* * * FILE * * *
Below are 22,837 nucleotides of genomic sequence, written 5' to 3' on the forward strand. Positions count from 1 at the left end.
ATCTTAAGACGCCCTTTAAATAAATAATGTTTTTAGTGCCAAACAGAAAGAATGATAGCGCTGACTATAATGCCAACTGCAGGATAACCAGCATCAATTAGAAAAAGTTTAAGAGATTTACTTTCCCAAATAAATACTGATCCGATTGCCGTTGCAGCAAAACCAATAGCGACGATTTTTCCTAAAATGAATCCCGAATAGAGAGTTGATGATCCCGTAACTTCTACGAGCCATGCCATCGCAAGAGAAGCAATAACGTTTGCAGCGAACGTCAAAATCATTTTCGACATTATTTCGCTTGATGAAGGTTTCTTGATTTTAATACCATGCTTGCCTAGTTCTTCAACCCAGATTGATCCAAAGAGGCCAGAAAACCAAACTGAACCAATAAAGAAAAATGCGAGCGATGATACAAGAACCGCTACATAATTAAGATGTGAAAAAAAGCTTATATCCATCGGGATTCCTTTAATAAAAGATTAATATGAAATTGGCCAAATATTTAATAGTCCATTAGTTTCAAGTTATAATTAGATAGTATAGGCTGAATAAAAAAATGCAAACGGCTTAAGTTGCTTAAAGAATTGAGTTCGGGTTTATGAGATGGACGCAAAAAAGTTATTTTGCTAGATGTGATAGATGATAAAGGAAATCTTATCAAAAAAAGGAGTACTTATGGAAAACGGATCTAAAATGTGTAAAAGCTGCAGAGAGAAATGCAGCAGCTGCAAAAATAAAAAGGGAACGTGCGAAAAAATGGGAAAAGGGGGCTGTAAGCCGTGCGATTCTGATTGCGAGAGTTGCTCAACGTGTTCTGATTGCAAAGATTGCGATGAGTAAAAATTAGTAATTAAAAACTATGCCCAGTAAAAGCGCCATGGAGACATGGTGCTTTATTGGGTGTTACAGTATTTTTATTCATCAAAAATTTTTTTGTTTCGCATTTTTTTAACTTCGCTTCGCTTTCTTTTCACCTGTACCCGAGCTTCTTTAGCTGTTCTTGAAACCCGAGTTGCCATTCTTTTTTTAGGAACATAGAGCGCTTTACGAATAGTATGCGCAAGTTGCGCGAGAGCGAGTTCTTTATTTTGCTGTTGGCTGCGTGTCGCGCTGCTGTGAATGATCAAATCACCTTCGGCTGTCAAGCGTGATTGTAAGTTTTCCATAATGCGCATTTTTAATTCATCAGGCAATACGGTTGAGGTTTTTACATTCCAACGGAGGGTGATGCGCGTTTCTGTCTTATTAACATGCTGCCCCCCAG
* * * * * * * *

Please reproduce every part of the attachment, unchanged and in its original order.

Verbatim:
Below are 22,837 nucleotides of genomic sequence, written 5' to 3' on the forward strand. Positions count from 1 at the left end.
ATCTTAAGACGCCCTTTAAATAAATAATGTTTTTAGTGCCAAACAGAAAGAATGATAGCGCTGACTATAATGCCAACTGCAGGATAACCAGCATCAATTAGAAAAAGTTTAAGAGATTTACTTTCCCAAATAAATACTGATCCGATTGCCGTTGCAGCAAAACCAATAGCGACGATTTTTCCTAAAATGAATCCCGAATAGAGAGTTGATGATCCCGTAACTTCTACGAGCCATGCCATCGCAAGAGAAGCAATAACGTTTGCAGCGAACGTCAAAATCATTTTCGACATTATTTCGCTTGATGAAGGTTTCTTGATTTTAATACCATGCTTGCCTAGTTCTTCAACCCAGATTGATCCAAAGAGGCCAGAAAACCAAACTGAACCAATAAAGAAAAATGCGAGCGATGATACAAGAACCGCTACATAATTAAGATGTGAAAAAAAGCTTATATCCATCGGGATTCCTTTAATAAAAGATTAATATGAAATTGGCCAAATATTTAATAGTCCATTAGTTTCAAGTTATAATTAGATAGTATAGGCTGAATAAAAAAATGCAAACGGCTTAAGTTGCTTAAAGAATTGAGTTCGGGTTTATGAGATGGACGCAAAAAAGTTATTTTGCTAGATGTGATAGATGATAAAGGAAATCTTATCAAAAAAAGGAGTACTTATGGAAAACGGATCTAAAATGTGTAAAAGCTGCAGAGAGAAATGCAGCAGCTGCAAAAATAAAAAGGGAACGTGCGAAAAAATGGGAAAAGGGGGCTGTAAGCCGTGCGATTCTGATTGCGAGAGTTGCTCAACGTGTTCTGATTGCAAAGATTGCGATGAGTAAAAATTAGTAATTAAAAACTATGCCCAGTAAAAGCGCCATGGAGACATGGTGCTTTATTGGGTGTTACAGTATTTTTATTCATCAAAAATTTTTTTGTTTCGCATTTTTTTAACTTCGCTTCGCTTTCTTTTCACCTGTACCCGAGCTTCTTTAGCTGTTCTTGAAACCCGAGTTGCCATTCTTTTTTTAGGAACATAGAGCGCTTTACGAATAGTATGCGCAAGTTGCGCGAGAGCGAGTTCTTTATTTTGCTGTTGGCTGCGTGTCGCGCTGCTGTGAATGATCAAATCACCTTCGGCTGTCAAGCGTGATTGTAAGTTTTCCATAATGCGCATTTTTAATTCATCAGGCAATACGGTTGAGGTTTTTACATTCCAACGGAGGGTGATGCGCGTTTCTGTCTTATTAACATGCTGCCCCCCAG